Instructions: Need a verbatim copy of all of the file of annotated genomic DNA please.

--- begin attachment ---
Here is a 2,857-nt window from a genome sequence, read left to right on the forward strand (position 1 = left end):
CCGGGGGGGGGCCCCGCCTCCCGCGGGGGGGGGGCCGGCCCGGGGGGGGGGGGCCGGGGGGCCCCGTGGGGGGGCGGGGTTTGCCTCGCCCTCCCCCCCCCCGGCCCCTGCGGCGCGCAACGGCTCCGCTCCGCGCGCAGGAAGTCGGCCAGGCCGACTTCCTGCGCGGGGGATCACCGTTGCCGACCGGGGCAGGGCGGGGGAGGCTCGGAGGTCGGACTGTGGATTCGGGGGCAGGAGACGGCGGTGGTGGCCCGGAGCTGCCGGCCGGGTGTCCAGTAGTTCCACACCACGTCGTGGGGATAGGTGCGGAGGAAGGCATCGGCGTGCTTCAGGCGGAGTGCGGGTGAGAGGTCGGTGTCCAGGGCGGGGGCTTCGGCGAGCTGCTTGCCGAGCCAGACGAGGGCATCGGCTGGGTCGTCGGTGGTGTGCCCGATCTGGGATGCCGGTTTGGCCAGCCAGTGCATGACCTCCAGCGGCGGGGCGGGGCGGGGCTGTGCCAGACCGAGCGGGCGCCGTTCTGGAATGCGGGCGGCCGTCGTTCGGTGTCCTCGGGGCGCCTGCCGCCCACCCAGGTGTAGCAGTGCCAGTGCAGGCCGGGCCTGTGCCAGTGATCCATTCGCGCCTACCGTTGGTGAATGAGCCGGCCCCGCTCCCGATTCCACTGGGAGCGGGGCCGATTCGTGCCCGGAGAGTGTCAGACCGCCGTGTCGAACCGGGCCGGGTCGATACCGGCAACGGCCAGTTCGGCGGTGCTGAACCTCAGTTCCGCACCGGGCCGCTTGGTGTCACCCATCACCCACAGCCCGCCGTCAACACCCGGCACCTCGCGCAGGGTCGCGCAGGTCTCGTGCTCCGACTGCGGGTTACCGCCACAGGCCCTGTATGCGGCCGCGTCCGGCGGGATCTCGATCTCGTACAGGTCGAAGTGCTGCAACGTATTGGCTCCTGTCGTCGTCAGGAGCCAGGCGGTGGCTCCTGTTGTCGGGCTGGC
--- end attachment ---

Here is a 2,857-nt window from a genome sequence, read left to right on the forward strand (position 1 = left end):
CCGGGGGGGGGCCCCGCCTCCCGCGGGGGGGGGGCCGGCCCGGGGGGGGGGGGCCGGGGGGCCCCGTGGGGGGGCGGGGTTTGCCTCGCCCTCCCCCCCCCCGGCCCCTGCGGCGCGCAACGGCTCCGCTCCGCGCGCAGGAAGTCGGCCAGGCCGACTTCCTGCGCGGGGGATCACCGTTGCCGACCGGGGCAGGGCGGGGGAGGCTCGGAGGTCGGACTGTGGATTCGGGGGCAGGAGACGGCGGTGGTGGCCCGGAGCTGCCGGCCGGGTGTCCAGTAGTTCCACACCACGTCGTGGGGATAGGTGCGGAGGAAGGCATCGGCGTGCTTCAGGCGGAGTGCGGGTGAGAGGTCGGTGTCCAGGGCGGGGGCTTCGGCGAGCTGCTTGCCGAGCCAGACGAGGGCATCGGCTGGGTCGTCGGTGGTGTGCCCGATCTGGGATGCCGGTTTGGCCAGCCAGTGCATGACCTCCAGCGGCGGGGCGGGGCGGGGCTGTGCCAGACCGAGCGGGCGCCGTTCTGGAATGCGGGCGGCCGTCGTTCGGTGTCCTCGGGGCGCCTGCCGCCCACCCAGGTGTAGCAGTGCCAGTGCAGGCCGGGCCTGTGCCAGTGATCCATTCGCGCCTACCGTTGGTGAATGAGCCGGCCCCGCTCCCGATTCCACTGGGAGCGGGGCCGATTCGTGCCCGGAGAGTGTCAGACCGCCGTGTCGAACCGGGCCGGGTCGATACCGGCAACGGCCAGTTCGGCGGTGCTGAACCTCAGTTCCGCACCGGGCCGCTTGGTGTCACCCATCACCCACAGCCCGCCGTCAACACCCGGCACCTCGCGCAGGGTCGCGCAGGTCTCGTGCTCCGACTGCGGGTTACCGCCACAGGCCCTGTATGCGGCCGCGTCCGGCGGGATCTCGATCTCGTACAGGTCGAAGTGCTGCAACGTATTGGCTCCTGTCGTCGTCAGGAGCCAGGCGGTGGCTCCTGTTGTCGGGCTGGC